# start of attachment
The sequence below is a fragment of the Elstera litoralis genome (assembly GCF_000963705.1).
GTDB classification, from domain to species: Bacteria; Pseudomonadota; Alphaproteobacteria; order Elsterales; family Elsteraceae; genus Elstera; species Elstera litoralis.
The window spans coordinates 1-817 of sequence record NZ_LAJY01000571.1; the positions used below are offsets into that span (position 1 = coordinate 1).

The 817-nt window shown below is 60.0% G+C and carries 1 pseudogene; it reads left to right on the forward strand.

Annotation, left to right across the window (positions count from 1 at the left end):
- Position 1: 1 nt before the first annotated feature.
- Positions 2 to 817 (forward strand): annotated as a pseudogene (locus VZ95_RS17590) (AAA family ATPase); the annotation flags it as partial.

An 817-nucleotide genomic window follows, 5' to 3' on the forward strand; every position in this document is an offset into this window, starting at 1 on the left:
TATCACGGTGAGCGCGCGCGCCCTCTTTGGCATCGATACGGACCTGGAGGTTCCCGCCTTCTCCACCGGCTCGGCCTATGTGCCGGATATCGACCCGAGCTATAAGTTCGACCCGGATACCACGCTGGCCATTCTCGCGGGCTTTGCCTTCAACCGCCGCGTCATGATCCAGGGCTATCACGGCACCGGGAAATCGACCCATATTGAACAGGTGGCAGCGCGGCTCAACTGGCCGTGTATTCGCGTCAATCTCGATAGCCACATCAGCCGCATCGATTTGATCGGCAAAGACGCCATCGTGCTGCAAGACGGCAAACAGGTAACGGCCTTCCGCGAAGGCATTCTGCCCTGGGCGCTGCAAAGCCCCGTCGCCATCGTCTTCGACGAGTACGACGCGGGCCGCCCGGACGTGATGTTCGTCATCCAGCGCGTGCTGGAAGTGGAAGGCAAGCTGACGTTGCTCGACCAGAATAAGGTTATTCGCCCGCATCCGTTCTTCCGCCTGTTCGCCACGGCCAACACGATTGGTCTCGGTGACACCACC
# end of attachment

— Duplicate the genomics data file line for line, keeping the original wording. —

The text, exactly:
The sequence below is a fragment of the Elstera litoralis genome (assembly GCF_000963705.1).
GTDB classification, from domain to species: Bacteria; Pseudomonadota; Alphaproteobacteria; order Elsterales; family Elsteraceae; genus Elstera; species Elstera litoralis.
The window spans coordinates 1-817 of sequence record NZ_LAJY01000571.1; the positions used below are offsets into that span (position 1 = coordinate 1).

The 817-nt window shown below is 60.0% G+C and carries 1 pseudogene; it reads left to right on the forward strand.

Annotation, left to right across the window (positions count from 1 at the left end):
- Position 1: 1 nt before the first annotated feature.
- Positions 2 to 817 (forward strand): annotated as a pseudogene (locus VZ95_RS17590) (AAA family ATPase); the annotation flags it as partial.

An 817-nucleotide genomic window follows, 5' to 3' on the forward strand; every position in this document is an offset into this window, starting at 1 on the left:
TATCACGGTGAGCGCGCGCGCCCTCTTTGGCATCGATACGGACCTGGAGGTTCCCGCCTTCTCCACCGGCTCGGCCTATGTGCCGGATATCGACCCGAGCTATAAGTTCGACCCGGATACCACGCTGGCCATTCTCGCGGGCTTTGCCTTCAACCGCCGCGTCATGATCCAGGGCTATCACGGCACCGGGAAATCGACCCATATTGAACAGGTGGCAGCGCGGCTCAACTGGCCGTGTATTCGCGTCAATCTCGATAGCCACATCAGCCGCATCGATTTGATCGGCAAAGACGCCATCGTGCTGCAAGACGGCAAACAGGTAACGGCCTTCCGCGAAGGCATTCTGCCCTGGGCGCTGCAAAGCCCCGTCGCCATCGTCTTCGACGAGTACGACGCGGGCCGCCCGGACGTGATGTTCGTCATCCAGCGCGTGCTGGAAGTGGAAGGCAAGCTGACGTTGCTCGACCAGAATAAGGTTATTCGCCCGCATCCGTTCTTCCGCCTGTTCGCCACGGCCAACACGATTGGTCTCGGTGACACCACC